Courtesy Jason Hawley
The rest of the residents living in the 224-square-mile area were allowed to return home on Monday morning.
Yuma County Sheriff Chad Day says he and the Civil Air Patrol headed to the fire via helicopter Monday to survey the damage and the burn area.
Day says the fire scorched 2,400 acres. He says there is no estimate of how many livestock were lost or what the cost of the damage is.
Two homes have been destroyed and three firefighters from Yuma County were injured.
"The weather is cooperating today and we're looking at little to no wind until later this evening," Day said Monday morning. "Once we get up in the air we'll have a better idea of how much damage we're looking at and be able to understand the full extent of this fire. We anticipate our crews will be out until we're confident there is no longer any danger."
Two of the firefighters were hospitalized overnight. One of the firefighters suffered minor burns to the face, another has burns to the arms and the third was treated for smoke inhalation.
Fire crews were on scene Monday morning fighting hot spots and flare-ups.
9NEWS Meteorologist Marty Coniglio says the wind gusts in the area were between 50 and 70 mph on Sunday.
Authorities say the fire began at about 1:15 p.m. The cause of the fire is still under investigation. A local newspaper says it was because of a downed power line.
"It was on top of us in minutes," Gary Hoffner, an area resident, said.
He had to help his neighbors get their things and get out of the area.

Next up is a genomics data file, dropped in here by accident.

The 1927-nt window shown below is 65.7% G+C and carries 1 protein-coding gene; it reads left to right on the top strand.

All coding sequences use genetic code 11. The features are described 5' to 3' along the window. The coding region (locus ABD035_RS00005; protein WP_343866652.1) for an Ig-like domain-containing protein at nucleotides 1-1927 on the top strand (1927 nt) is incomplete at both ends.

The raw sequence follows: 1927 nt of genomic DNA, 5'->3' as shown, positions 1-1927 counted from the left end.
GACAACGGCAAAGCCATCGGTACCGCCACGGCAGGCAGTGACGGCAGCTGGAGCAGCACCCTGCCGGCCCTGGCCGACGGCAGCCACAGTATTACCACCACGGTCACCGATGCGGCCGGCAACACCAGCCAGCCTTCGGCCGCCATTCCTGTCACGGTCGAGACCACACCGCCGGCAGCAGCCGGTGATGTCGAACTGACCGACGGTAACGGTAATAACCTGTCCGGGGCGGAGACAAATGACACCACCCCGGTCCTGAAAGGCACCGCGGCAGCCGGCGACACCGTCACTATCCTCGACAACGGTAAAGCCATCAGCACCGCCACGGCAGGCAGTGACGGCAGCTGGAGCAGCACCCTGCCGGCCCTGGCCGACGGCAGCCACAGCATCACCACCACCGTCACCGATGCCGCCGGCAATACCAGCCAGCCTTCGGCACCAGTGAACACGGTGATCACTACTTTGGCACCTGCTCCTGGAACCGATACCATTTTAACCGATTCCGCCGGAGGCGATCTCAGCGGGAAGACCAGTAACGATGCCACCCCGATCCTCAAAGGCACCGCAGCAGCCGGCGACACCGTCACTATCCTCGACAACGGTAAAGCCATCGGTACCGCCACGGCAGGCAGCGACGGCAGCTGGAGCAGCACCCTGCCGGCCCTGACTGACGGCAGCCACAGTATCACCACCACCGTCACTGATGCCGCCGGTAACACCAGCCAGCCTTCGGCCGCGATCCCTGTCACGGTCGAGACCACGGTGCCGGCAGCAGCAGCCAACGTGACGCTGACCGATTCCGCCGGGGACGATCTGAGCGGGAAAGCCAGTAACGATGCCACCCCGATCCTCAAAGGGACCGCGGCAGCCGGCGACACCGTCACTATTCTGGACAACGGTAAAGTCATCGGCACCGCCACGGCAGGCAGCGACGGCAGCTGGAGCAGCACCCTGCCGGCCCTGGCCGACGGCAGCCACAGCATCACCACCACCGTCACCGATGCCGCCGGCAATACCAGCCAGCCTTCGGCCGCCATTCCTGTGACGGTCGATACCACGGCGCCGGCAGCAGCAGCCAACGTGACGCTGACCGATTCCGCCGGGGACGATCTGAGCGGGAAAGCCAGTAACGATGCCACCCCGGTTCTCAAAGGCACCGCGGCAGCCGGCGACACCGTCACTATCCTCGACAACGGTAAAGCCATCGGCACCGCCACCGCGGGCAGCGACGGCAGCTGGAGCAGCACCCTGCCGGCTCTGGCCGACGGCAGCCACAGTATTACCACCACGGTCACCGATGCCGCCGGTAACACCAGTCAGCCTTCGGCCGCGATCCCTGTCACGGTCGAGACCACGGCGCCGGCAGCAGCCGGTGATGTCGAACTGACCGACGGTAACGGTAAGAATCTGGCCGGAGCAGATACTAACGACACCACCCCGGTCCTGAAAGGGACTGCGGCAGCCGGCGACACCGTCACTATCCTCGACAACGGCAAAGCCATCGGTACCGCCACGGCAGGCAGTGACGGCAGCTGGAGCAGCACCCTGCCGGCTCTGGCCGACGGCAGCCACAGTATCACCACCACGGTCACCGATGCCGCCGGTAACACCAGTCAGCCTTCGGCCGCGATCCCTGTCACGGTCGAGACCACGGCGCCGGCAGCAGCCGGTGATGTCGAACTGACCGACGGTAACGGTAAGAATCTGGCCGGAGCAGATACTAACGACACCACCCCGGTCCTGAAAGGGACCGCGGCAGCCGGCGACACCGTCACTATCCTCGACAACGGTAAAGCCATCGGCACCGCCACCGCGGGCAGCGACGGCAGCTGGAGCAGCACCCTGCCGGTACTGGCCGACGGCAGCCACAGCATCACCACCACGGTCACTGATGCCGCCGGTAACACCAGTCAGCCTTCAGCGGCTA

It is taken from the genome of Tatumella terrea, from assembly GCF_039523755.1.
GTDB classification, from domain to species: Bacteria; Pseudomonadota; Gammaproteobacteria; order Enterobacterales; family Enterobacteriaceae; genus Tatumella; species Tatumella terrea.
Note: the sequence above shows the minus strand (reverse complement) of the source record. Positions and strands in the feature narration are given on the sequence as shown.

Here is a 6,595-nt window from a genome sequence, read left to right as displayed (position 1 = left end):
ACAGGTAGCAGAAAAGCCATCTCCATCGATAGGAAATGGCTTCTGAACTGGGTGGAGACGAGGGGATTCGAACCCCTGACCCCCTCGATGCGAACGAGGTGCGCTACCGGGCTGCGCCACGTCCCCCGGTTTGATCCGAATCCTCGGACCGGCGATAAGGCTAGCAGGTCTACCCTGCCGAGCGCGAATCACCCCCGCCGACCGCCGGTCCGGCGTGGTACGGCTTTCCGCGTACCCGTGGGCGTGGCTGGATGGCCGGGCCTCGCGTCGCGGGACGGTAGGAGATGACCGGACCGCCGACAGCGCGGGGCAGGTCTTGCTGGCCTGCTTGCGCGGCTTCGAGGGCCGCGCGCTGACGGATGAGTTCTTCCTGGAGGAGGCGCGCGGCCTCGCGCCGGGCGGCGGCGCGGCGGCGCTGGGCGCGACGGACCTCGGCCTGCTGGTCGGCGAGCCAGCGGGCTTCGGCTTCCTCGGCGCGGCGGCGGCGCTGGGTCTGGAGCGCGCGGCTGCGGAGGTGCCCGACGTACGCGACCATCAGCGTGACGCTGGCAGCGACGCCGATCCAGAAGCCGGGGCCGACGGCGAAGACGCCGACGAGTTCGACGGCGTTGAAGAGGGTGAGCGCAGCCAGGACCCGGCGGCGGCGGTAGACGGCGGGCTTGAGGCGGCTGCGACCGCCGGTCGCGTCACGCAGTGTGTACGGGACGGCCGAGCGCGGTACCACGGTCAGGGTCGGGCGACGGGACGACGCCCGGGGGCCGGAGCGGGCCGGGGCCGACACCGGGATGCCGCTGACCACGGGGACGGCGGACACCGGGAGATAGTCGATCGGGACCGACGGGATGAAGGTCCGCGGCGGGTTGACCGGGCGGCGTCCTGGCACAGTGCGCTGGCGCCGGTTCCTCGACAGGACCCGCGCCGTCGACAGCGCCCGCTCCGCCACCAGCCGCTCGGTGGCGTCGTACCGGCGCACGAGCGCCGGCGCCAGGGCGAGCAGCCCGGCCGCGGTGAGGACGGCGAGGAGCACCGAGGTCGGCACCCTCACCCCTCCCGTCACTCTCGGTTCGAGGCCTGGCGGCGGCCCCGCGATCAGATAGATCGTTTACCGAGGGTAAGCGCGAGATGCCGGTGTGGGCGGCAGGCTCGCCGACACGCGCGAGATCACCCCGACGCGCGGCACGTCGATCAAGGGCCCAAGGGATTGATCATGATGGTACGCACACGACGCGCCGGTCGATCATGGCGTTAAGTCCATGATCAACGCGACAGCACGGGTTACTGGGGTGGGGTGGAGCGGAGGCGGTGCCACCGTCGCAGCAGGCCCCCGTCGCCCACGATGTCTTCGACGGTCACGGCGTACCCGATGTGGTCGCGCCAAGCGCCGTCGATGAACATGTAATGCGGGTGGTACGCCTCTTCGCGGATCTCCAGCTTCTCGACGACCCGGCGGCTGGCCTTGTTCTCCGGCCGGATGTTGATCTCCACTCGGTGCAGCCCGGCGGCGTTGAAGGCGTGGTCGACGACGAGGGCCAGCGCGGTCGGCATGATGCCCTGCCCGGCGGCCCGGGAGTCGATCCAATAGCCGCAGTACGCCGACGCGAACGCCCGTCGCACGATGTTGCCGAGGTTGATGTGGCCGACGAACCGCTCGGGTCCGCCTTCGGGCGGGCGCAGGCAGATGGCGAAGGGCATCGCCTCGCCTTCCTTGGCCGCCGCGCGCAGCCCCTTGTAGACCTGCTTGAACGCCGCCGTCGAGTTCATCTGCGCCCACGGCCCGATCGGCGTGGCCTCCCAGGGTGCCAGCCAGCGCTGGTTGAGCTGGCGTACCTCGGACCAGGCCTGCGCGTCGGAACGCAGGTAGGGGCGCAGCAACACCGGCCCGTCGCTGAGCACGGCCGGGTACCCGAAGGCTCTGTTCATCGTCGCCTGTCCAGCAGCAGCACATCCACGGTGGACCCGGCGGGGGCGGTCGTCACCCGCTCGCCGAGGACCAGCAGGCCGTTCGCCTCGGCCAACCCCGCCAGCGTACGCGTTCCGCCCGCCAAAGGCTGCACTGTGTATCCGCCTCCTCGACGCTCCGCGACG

"We were helping one family evacuate everything out," he said. "It's one of the worst things I've ever seen."
The area is full of dry, grass fields that authorities say could ignite easily. There are also reports the fire had skipped over roads because of the wind.
County Commissioner Trent Busher watched as farmers from around the area got into their tractors and tried to alter the fire's path.
"We've already heard we've lost a couple homes and barns so we've got to get this thing under control," Bushner said.
"Everybody has done what they can to help curtail this fire to try to stop it," Hoffner said.
The winds in the area began to dissipate after 10 p.m. on Sunday.
"I think if we get this wind to calm down, we can get a handle on it," Bushner said.
Additionally, the Phillips County Sheriff's Department says it had a prescribed burn that got out of control north of Yuma County on Sunday.
Deputies say the fire began on County Road 18 between County Roads 7 and 9. Five homes were evacuated, but no structures were damaged. The fire was 80 percent contained on Sunday night. No one was injured.
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